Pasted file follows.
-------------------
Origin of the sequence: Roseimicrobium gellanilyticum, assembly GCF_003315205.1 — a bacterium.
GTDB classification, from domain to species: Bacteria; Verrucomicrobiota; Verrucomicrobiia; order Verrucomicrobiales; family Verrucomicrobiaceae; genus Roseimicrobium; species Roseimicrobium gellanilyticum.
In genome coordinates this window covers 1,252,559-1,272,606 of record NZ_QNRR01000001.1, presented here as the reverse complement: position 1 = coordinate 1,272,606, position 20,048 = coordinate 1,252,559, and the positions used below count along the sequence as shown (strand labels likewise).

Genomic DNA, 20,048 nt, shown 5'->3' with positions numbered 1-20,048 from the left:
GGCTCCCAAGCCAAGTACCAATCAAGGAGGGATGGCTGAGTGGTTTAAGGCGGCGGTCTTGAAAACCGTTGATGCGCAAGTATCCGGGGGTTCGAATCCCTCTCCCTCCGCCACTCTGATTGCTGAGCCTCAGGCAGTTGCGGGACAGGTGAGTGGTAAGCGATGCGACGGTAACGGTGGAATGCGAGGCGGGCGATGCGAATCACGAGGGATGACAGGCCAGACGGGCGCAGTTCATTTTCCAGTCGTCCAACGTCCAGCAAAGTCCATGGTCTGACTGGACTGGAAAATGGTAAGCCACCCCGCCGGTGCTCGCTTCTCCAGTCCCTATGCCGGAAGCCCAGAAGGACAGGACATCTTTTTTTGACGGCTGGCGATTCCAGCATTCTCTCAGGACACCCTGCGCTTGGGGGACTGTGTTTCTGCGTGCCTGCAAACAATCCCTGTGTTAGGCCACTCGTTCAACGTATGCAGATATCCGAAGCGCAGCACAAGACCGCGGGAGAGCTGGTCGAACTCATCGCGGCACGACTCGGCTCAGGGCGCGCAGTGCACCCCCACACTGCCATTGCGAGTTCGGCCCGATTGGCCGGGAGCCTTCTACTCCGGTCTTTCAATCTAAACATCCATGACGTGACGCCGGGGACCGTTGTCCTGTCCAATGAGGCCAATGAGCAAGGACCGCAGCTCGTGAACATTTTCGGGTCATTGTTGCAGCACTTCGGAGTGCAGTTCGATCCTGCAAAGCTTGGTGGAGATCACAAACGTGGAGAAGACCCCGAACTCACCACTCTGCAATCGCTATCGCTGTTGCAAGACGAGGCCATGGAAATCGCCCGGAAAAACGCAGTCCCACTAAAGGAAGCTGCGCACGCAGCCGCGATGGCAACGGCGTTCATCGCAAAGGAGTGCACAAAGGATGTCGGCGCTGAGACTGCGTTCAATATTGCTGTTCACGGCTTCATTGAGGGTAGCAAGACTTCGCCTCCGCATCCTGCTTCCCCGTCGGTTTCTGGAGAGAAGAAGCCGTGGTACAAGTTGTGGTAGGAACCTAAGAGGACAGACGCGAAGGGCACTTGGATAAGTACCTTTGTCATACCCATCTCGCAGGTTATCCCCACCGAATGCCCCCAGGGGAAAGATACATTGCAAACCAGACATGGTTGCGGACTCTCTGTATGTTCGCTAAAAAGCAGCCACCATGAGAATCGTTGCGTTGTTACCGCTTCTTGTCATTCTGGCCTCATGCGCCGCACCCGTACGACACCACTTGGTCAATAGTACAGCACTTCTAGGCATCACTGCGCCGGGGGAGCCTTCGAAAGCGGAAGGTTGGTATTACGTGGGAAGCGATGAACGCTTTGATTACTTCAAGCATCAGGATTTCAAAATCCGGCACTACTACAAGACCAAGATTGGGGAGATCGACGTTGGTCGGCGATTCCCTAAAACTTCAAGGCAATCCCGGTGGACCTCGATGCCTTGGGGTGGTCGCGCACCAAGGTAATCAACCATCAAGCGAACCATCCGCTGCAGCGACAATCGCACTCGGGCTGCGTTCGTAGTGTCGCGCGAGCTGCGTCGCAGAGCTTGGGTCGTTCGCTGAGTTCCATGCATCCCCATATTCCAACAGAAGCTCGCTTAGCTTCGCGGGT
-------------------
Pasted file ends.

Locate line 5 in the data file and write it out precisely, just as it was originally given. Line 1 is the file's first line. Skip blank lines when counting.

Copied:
GGCTCCCAAGCCAAGTACCAATCAAGGAGGGATGGCTGAGTGGTTTAAGGCGGCGGTCTTGAAAACCGTTGATGCGCAAGTATCCGGGGGTTCGAATCCCTCTCCCTCCGCCACTCTGATTGCTGAGCCTCAGGCAGTTGCGGGACAGGTGAGTGGTAAGCGATGCGACGGTAACGGTGGAATGCGAGGCGGGCGATGCGAATCACGAGGGATGACAGGCCAGACGGGCGCAGTTCATTTTCCAGTCGTCCAACGTCCAGCAAAGTCCATGGTCTGACTGGACTGGAAAATGGTAAGCCACCCCGCCGGTGCTCGCTTCTCCAGTCCCTATGCCGGAAGCCCAGAAGGACAGGACATCTTTTTTTGACGGCTGGCGATTCCAGCATTCTCTCAGGACACCCTGCGCTTGGGGGACTGTGTTTCTGCGTGCCTGCAAACAATCCCTGTGTTAGGCCACTCGTTCAACGTATGCAGATATCCGAAGCGCAGCACAAGACCGCGGGAGAGCTGGTCGAACTCATCGCGGCACGACTCGGCTCAGGGCGCGCAGTGCACCCCCACACTGCCATTGCGAGTTCGGCCCGATTGGCCGGGAGCCTTCTACTCCGGTCTTTCAATCTAAACATCCATGACGTGACGCCGGGGACCGTTGTCCTGTCCAATGAGGCCAATGAGCAAGGACCGCAGCTCGTGAACATTTTCGGGTCATTGTTGCAGCACTTCGGAGTGCAGTTCGATCCTGCAAAGCTTGGTGGAGATCACAAACGTGGAGAAGACCCCGAACTCACCACTCTGCAATCGCTATCGCTGTTGCAAGACGAGGCCATGGAAATCGCCCGGAAAAACGCAGTCCCACTAAAGGAAGCTGCGCACGCAGCCGCGATGGCAACGGCGTTCATCGCAAAGGAGTGCACAAAGGATGTCGGCGCTGAGACTGCGTTCAATATTGCTGTTCACGGCTTCATTGAGGGTAGCAAGACTTCGCCTCCGCATCCTGCTTCCCCGTCGGTTTCTGGAGAGAAGAAGCCGTGGTACAAGTTGTGGTAGGAACCTAAGAGGACAGACGCGAAGGGCACTTGGATAAGTACCTTTGTCATACCCATCTCGCAGGTTATCCCCACCGAATGCCCCCAGGGGAAAGATACATTGCAAACCAGACATGGTTGCGGACTCTCTGTATGTTCGCTAAAAAGCAGCCACCATGAGAATCGTTGCGTTGTTACCGCTTCTTGTCATTCTGGCCTCATGCGCCGCACCCGTACGACACCACTTGGTCAATAGTACAGCACTTCTAGGCATCACTGCGCCGGGGGAGCCTTCGAAAGCGGAAGGTTGGTATTACGTGGGAAGCGATGAACGCTTTGATTACTTCAAGCATCAGGATTTCAAAATCCGGCACTACTACAAGACCAAGATTGGGGAGATCGACGTTGGTCGGCGATTCCCTAAAACTTCAAGGCAATCCCGGTGGACCTCGATGCCTTGGGGTGGTCGCGCACCAAGGTAATCAACCATCAAGCGAACCATCCGCTGCAGCGACAATCGCACTCGGGCTGCGTTCGTAGTGTCGCGCGAGCTGCGTCGCAGAGCTTGGGTCGTTCGCTGAGTTCCATGCATCCCCATATTCCAACAGAAGCTCGCTTAGCTTCGCGGGT